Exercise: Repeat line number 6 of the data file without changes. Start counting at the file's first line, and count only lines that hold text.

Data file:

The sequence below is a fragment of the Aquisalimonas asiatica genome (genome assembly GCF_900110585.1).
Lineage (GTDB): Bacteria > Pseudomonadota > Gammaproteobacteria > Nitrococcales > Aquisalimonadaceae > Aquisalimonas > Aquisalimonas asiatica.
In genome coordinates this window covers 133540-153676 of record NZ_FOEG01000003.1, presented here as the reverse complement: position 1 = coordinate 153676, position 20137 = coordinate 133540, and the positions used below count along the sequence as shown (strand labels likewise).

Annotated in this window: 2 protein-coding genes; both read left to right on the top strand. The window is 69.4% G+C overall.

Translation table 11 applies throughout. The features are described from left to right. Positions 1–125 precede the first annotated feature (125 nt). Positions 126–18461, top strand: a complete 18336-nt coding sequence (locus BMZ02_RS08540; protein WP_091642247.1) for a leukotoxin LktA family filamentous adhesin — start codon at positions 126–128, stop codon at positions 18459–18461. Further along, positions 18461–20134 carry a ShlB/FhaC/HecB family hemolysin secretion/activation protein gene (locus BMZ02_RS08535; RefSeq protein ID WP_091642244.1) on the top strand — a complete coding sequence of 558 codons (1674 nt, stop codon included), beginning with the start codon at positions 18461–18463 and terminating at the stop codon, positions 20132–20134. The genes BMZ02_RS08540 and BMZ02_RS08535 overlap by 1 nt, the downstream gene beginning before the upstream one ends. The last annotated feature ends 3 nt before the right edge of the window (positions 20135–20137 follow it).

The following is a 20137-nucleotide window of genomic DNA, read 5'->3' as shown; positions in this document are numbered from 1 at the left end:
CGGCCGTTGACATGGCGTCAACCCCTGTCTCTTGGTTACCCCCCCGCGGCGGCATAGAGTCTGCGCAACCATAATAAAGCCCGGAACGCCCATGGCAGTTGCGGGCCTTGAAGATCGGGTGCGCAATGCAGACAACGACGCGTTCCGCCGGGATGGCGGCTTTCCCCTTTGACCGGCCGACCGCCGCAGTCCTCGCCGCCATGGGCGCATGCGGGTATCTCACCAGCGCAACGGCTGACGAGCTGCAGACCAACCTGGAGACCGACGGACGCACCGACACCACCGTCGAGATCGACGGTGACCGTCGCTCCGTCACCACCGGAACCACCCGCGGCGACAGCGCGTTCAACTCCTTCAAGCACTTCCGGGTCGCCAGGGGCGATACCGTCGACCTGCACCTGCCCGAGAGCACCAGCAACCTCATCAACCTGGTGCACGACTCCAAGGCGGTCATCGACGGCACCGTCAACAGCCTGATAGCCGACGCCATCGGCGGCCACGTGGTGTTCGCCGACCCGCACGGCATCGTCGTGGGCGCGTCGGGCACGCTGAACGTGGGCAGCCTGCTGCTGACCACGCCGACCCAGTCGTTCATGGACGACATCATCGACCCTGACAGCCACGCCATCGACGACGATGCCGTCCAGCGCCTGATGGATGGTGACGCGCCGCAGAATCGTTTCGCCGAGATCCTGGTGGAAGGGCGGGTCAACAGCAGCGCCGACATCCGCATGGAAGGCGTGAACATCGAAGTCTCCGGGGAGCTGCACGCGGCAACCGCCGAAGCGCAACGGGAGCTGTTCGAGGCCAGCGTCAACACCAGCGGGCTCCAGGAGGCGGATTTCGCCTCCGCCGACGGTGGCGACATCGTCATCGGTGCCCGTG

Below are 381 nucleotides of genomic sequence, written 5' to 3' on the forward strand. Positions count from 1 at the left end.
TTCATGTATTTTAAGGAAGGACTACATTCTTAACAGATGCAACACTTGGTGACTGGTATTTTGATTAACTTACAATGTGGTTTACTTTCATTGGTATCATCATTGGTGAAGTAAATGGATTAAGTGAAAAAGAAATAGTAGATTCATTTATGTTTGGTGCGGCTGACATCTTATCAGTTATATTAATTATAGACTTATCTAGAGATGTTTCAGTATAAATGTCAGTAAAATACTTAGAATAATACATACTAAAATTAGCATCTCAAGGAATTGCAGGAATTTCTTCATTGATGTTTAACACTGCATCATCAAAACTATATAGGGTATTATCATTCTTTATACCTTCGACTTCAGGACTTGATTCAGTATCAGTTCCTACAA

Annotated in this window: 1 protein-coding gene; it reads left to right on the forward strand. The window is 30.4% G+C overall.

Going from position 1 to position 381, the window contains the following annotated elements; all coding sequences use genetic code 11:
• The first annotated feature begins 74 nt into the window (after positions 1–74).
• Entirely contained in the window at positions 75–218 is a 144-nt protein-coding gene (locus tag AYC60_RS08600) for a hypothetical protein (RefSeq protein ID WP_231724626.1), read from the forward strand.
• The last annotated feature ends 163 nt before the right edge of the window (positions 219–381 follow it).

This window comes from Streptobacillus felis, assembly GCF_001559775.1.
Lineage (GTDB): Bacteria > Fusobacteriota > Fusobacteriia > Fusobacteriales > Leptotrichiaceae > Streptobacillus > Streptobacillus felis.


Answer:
The following is a 20137-nucleotide window of genomic DNA, read 5'->3' as shown; positions in this document are numbered from 1 at the left end: